Did you know that April is Financial Literacy Month in the U.S? That’s appropriate because Forbes reports a disturbing worldwide financial literacy study indicating only 57% of U.S. inhabitants know much about finance.
America may be the home of the brave, but it’s number 14 in financial literacy compared to more money savvy people in Israel, the U.K., Finland, Canada and Australia.
According to the first-ever S&P Global FinLit Survey, a detailed and comprehensive analysis of worldwide financial literacy by the World Bank, Gallup, and George Washington University, just one-third of the world’s population is financially literate. On a country-by-country basis, Norway, Denmark and Sweden tied for first place, with 71% of their populations ranking as financially literate. At the bottom of the spectrum was Yemen — just 13% of the Yemeni population was deemed financially literate by the S&P survey.”
When we think about financial literacy, especially as it impacts financial inclusion, many believe the two are associated with India, other Asian countries,and the African continent.
However, most people everywhere can’t calculate basic interest or understand how credit works. It’s especially true among the poor and women who don’t have access to banking or other financial services.
Worldwide Financial Literacy Video
Yet most of the five questions didn’t involve math or deep thinking–just a basic understanding of the questions.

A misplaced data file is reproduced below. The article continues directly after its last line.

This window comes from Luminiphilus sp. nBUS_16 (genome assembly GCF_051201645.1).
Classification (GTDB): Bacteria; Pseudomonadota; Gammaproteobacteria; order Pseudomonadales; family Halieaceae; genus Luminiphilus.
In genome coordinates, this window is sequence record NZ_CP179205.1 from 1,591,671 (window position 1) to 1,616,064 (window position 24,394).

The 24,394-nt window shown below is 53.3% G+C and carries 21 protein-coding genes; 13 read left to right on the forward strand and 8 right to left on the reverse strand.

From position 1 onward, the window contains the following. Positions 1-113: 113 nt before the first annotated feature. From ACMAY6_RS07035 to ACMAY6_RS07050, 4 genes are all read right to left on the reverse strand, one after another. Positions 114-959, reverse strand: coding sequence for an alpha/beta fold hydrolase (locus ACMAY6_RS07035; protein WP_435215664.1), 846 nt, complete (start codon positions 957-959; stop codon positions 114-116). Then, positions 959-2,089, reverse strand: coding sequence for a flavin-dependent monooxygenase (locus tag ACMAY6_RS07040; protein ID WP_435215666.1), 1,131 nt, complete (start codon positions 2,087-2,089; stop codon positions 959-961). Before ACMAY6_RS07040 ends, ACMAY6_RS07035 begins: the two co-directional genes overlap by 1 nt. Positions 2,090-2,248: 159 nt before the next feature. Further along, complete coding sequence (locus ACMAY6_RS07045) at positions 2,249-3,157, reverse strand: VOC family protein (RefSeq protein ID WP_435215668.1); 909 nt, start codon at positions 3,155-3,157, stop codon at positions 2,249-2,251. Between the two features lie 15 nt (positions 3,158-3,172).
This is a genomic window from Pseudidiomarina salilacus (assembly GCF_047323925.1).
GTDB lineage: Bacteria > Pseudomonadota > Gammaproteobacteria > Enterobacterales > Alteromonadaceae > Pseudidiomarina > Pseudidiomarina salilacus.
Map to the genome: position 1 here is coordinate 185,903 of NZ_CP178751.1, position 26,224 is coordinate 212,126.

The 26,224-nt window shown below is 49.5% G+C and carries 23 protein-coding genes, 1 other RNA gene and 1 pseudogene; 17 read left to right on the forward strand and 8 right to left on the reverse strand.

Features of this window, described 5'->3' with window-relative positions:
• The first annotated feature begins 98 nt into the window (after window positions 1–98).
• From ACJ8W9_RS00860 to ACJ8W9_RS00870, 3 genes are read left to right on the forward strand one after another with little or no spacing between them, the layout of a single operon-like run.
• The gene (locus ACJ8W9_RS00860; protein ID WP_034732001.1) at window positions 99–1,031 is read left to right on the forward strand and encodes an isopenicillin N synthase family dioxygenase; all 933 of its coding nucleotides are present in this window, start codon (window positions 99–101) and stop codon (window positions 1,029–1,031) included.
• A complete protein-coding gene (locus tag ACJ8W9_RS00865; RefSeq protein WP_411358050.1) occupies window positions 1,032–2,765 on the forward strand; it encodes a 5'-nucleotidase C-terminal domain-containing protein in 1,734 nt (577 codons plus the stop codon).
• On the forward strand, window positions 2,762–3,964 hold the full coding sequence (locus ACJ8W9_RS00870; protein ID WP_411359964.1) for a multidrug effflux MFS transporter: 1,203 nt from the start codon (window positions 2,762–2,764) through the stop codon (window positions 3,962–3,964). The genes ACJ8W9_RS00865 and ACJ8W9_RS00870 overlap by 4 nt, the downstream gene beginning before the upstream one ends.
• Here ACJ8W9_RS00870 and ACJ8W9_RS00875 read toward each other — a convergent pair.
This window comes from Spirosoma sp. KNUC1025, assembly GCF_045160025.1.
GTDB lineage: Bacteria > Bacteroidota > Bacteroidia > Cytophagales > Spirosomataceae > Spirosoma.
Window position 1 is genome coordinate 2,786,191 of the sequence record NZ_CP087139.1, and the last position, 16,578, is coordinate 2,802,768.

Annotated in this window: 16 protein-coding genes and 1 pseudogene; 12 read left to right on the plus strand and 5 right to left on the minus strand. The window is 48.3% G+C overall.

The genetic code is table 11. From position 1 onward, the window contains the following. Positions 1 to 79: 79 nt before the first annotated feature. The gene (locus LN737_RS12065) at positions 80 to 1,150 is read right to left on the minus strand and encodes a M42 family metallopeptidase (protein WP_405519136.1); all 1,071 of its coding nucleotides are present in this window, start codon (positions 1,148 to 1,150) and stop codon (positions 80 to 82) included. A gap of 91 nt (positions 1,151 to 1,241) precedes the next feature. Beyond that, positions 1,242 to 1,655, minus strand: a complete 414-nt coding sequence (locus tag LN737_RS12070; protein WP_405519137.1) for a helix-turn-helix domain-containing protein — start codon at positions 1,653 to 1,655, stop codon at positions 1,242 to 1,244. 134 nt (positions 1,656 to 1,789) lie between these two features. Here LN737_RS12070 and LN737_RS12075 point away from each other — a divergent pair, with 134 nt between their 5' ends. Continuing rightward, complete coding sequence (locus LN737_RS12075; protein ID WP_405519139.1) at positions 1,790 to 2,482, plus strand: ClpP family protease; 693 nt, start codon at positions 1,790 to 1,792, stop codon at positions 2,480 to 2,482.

Here’s an example:
Suppose over the next 10 years the prices of the things you buy double. If your income also doubles, will you be able to buy less than you can buy today, the same as you can buy today or more than you can buy today?
- the same
- don’t know
- refuse to answer
To answer the question, a person needs to know what “prices” and “income” mean, that “doubles” is another word for a 100% increase, and the meaning of “buy.” And it’s a multiple choice question.
As Forbes points out, only 33% of the 150,000 participants in the study passed it, an estimated 3.5 BILLION people, mainly in developing countries, are financially illiterate.
Using Financial Products and Services Makes a Difference
The FinLit study found a relationship between using financial services and understanding financial concepts unrelated to income status.
Poor and rich people who had experience with savings accounts, for instance, better-understood finances than those who didn’t. That’s what makes financial inclusion growth so insidious. Access to financial systems–whether via mobile money or a bank–exposes users to monetary transactions, savings, and credit concepts.
Download the complete study in PDF format here.
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